The process by which Mayor Jim Kenney will choose three new Philadelphia school board members is flawed and lacks transparency, education activists say.
Kenney’s nominating panel, charged with sifting through more than 60 applications for the board, reconvened Nov. 17 and is expected to meet Wednesday to recommend nine candidates for three open seats. The panel, chaired by University of Pennsylvania provost and former School Reform Commission member Wendell Pritchett, picks its nominees in a private executive session.
The mayor will then choose new board members by Dec. 21, at which point they require City Council sign-off. New board members are expected to be seated sometime in early 2021.
But the process contains no meaningful public input, members of the Alliance for Philadelphia Public Schools and Our City Our Schools said this week. That’s particularly a problem in the only municipality in Pennsylvania where school board members are appointed, not elected.
“The selection process should be as open as possible,” Lisa Haver, a retired Philadelphia School District teacher and founder of the Alliance for Philadelphia Public Schools, said at a news conference this week. “Why is the mayor shutting us out?”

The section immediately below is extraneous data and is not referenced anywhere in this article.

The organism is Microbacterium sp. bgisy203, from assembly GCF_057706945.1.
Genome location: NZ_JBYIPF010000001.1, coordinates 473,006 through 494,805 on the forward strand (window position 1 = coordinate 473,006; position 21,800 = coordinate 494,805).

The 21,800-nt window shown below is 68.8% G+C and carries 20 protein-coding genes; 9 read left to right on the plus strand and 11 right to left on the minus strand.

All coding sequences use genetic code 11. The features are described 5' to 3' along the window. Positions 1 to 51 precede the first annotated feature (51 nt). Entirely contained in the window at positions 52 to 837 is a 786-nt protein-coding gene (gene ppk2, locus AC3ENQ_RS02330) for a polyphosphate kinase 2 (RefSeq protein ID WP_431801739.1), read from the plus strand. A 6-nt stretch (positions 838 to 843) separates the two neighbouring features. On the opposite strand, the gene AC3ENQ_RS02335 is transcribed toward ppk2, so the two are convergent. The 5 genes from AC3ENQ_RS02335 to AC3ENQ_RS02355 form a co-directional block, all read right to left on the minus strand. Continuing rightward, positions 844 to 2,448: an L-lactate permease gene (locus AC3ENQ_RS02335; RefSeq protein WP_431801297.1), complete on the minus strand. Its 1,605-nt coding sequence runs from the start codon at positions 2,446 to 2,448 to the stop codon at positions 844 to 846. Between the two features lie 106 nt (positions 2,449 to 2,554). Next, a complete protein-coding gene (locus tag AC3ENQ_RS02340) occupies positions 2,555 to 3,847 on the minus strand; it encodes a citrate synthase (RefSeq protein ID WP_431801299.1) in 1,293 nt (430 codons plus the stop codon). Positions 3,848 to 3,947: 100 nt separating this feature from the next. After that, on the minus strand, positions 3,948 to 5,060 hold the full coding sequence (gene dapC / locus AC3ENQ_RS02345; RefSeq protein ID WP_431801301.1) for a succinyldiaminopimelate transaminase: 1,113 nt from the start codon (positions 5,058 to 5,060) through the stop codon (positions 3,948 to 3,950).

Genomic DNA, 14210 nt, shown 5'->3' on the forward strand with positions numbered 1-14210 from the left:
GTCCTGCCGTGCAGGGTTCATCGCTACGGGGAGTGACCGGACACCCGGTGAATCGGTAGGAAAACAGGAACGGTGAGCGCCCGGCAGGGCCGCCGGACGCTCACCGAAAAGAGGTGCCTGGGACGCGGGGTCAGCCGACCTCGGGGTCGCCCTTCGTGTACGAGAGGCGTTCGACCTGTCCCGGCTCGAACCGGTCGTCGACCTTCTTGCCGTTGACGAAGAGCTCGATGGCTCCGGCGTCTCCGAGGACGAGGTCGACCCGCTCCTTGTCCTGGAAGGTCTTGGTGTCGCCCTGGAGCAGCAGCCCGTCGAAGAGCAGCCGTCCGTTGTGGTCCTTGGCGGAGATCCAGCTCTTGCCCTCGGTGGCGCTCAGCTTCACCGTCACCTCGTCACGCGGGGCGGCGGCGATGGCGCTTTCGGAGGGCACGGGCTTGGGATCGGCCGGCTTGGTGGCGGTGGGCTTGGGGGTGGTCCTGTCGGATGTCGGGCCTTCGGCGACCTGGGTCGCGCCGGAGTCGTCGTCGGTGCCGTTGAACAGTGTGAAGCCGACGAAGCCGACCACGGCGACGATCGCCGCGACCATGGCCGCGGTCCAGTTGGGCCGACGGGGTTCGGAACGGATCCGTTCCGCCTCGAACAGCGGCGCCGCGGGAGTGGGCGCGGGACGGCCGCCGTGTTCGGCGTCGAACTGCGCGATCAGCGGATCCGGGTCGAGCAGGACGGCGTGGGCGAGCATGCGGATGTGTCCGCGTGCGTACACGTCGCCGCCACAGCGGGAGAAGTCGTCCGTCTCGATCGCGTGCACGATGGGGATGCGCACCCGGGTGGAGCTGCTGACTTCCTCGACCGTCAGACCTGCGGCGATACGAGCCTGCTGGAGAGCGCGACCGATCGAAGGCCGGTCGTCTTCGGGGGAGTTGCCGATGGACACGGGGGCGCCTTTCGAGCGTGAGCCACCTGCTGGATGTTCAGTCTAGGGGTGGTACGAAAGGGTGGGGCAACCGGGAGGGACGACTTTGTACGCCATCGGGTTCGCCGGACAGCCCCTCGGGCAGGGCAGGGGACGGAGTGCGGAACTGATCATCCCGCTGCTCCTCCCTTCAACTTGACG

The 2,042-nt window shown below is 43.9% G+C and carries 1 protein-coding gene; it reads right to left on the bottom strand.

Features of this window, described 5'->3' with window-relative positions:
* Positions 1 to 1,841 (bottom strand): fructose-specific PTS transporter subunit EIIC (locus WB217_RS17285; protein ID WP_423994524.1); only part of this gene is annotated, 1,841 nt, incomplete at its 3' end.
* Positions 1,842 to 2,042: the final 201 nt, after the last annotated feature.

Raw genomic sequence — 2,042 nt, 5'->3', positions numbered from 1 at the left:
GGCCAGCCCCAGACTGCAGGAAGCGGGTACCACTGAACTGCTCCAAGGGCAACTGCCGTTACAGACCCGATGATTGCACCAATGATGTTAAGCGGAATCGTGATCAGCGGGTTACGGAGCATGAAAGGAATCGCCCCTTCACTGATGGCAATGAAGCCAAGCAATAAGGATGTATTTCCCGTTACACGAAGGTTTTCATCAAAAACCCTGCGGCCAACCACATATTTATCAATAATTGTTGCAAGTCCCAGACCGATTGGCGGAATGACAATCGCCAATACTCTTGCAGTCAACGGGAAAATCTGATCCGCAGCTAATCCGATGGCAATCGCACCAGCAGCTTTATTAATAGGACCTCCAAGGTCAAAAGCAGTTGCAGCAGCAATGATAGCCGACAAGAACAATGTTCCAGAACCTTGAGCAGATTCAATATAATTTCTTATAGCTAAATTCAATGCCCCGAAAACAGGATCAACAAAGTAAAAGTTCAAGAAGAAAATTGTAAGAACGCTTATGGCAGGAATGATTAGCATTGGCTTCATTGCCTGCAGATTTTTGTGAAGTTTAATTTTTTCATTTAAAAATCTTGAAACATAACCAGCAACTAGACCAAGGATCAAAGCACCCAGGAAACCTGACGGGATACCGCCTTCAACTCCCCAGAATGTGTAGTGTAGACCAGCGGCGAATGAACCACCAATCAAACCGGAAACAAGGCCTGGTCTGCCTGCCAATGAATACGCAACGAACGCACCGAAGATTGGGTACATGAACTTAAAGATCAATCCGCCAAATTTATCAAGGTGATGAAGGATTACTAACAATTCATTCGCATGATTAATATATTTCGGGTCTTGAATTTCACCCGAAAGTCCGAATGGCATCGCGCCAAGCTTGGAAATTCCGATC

Haver said her group is considering legal action against what it callsa violation of the state’s Sunshine Act, which requires that agencies deliberate and take official action in open and public meetings. The nominating panel’s work must happen not in executive session but in public, Haver said.
Kenney spokesperson Deana Gamble said the panel’s work complies with the Sunshine Act, that written comments are taken by the panel throughout the duration, and that public testimony will be heard on Wednesday.
The activists are calling for a delay in the panel’s timeline, for publication of all school board applications, and for deliberations to be held in public.
Youma Diabira, a Central High student and member of the Philly Black Students Alliance, said there are “great concerns about the lack of transparency and accountability in the nomination process. We are here because that directly connects to our schools representing a diversity of perspectives and skills.”
Activists said they knew too little about the qualifications and connections of the members of the nominating panel and had concerns about whether they will adequately represent the city’s economic and racial diversity.
“To the Black people on the nominating panel, I ask you, are you demanding transparency?” asked Dana Carter, a teacher and member of the advocacy groups Melanated Educators Collective and Racial Justice Organizing Committee. “Are you too afraid that you would lose your position for what is right?”